The calorie percentage breakdown from macronutrient is as follows:

  • 65% fat
  • 30% comes from protein
  • 5% come from carbohydrates

Why CrossFit clients may look to a keto diet

To be clear, Keto is not what we recommend at Signum CrossFit. Before you begin any nutrition program please talk to a nutrition coach near you

At Signum we follow a balanced nutrition plan where most clients will eat real whole foods with each meal consisting of 40% carbs, 30% protein and 30% fat. A much different yet still effective approach than keto.

Regardless, we find after having met with hundreds of clients, when people start with a personal trainer or a new diet they are unhappy with how they feel or look. 

So they talk to their friends, search social media and the internet. 

At some point people find the keto diet or intermittent fasting and think to themselves, “maybe this is the thing that is going to fix me.”

As a nutrition coach, it’s important to get to the deeper meaning and solve the real problem. 

Most people don’t do keto to just do it. They are trying to solve a problem. An experienced nutrition coach needs to know what his or her clients are going through in order to find a way to solve their problem.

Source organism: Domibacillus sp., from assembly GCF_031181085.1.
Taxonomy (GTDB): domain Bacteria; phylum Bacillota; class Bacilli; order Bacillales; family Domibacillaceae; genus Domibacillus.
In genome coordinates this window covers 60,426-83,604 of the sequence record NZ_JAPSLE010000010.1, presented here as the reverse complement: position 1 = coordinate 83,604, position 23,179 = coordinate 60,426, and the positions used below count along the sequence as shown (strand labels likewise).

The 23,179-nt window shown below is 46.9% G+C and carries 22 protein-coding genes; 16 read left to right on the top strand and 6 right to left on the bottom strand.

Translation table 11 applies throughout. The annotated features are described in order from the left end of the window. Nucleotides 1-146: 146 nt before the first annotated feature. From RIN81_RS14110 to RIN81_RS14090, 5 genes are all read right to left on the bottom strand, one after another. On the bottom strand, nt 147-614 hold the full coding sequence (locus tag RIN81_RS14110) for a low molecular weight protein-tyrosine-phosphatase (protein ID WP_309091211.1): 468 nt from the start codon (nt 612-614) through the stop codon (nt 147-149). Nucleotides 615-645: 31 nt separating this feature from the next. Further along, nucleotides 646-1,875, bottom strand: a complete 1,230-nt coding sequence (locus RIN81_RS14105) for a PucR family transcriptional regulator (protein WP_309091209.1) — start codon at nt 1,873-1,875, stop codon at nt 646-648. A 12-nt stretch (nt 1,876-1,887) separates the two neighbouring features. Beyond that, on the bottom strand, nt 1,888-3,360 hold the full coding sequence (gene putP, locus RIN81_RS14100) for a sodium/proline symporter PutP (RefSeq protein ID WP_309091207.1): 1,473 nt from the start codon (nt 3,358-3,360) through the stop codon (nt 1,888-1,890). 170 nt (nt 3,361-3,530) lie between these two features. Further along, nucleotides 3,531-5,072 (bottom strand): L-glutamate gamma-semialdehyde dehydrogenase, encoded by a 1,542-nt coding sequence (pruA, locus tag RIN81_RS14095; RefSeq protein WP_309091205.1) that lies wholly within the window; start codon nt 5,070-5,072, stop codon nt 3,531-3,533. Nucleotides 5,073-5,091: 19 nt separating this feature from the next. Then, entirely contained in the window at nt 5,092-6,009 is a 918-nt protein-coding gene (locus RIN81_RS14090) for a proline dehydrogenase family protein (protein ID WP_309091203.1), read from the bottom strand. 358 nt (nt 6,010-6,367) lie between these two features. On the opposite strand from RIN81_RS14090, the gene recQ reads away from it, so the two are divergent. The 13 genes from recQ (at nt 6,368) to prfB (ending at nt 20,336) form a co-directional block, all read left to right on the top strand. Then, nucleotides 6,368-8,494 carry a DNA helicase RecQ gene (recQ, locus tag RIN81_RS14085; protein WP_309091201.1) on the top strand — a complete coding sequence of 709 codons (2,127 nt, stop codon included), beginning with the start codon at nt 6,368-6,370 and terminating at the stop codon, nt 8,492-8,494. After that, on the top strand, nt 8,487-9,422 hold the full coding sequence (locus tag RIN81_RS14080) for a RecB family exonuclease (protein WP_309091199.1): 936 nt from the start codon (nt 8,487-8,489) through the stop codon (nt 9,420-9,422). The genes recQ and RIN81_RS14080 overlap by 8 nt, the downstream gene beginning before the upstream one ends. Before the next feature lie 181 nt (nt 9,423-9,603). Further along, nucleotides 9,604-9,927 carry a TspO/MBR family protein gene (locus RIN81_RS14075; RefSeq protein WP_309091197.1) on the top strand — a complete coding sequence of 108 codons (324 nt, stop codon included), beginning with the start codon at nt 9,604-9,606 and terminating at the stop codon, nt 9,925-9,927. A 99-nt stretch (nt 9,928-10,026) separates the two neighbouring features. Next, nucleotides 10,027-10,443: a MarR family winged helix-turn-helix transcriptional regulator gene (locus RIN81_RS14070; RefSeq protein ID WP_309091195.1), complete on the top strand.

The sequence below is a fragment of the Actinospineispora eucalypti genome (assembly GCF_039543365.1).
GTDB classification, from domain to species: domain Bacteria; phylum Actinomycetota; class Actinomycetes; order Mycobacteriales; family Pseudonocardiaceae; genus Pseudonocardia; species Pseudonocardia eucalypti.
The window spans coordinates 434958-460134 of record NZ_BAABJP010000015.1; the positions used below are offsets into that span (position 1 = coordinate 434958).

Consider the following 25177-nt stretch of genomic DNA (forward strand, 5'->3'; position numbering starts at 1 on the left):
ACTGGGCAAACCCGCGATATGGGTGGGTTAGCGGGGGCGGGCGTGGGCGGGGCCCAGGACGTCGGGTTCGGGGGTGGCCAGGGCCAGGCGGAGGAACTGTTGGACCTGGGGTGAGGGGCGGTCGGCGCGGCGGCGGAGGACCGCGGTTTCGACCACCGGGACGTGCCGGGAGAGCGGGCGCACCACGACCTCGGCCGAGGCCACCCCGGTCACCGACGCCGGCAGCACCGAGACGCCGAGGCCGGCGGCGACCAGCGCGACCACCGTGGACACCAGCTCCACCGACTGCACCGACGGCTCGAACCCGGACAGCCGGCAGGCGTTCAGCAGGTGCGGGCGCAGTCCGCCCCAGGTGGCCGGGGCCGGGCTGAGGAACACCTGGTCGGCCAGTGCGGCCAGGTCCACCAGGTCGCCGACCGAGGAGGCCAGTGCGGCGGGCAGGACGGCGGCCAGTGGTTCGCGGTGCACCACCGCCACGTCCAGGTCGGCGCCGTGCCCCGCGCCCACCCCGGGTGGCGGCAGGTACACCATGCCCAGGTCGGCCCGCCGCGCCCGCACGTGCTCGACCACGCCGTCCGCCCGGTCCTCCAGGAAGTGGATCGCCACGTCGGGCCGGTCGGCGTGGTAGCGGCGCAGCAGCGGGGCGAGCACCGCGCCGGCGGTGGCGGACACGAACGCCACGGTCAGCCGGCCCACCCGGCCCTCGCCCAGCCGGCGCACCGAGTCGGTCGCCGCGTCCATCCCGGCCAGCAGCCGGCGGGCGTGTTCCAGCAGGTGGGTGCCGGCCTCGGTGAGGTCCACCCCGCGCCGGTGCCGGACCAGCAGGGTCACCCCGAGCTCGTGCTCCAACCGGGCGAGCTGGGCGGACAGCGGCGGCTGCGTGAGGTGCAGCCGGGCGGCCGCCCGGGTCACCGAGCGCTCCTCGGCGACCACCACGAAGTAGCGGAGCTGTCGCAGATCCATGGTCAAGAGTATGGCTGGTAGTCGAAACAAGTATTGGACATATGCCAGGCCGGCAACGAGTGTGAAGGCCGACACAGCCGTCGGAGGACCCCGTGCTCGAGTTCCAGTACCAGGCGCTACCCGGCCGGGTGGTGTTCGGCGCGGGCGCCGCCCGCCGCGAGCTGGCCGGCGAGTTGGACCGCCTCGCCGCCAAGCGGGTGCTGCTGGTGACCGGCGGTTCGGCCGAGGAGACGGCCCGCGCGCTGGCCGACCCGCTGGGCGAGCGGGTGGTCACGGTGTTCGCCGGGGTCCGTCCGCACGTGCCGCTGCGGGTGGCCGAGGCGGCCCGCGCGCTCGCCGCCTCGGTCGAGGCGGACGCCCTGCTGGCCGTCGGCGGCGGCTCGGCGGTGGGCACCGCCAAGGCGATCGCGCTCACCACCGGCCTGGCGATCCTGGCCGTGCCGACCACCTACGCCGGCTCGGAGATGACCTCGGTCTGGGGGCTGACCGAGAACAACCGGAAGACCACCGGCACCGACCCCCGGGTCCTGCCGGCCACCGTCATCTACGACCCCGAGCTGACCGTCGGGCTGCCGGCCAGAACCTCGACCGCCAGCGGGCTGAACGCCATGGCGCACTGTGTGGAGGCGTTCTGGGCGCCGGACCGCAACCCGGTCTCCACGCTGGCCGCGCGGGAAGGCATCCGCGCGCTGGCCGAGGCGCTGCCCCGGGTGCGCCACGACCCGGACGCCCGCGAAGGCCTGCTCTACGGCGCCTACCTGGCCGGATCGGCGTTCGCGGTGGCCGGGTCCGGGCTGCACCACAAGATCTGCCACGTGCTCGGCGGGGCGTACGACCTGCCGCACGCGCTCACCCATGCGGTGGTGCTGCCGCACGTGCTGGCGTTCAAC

As a nutrition coach, one needs to be careful when asked about restrictive diets

Don’t be quick to start diet bashing and really get to know what a clients wants.:

  • Does the client just want information?
  • Is the client already 2 weeks into it?
  • Do they want your confirmation of what they are about to start?
  • Or do they have a relative and/or love one that is doing it and wants to warn them?

As a nutrition coach, we need to put in the empathetic investment with our clients. This requires that we must not just jump into defensive mode and shoot the client down if they are asking us about diets that we don’t agree with. 

Keto and CrossFit and where it fits in

There are some misconceptions about what the “official” nutrition plan of CrossFit is. We will tell you it is NOT Keto. It’s not Paleo either which is what many people think.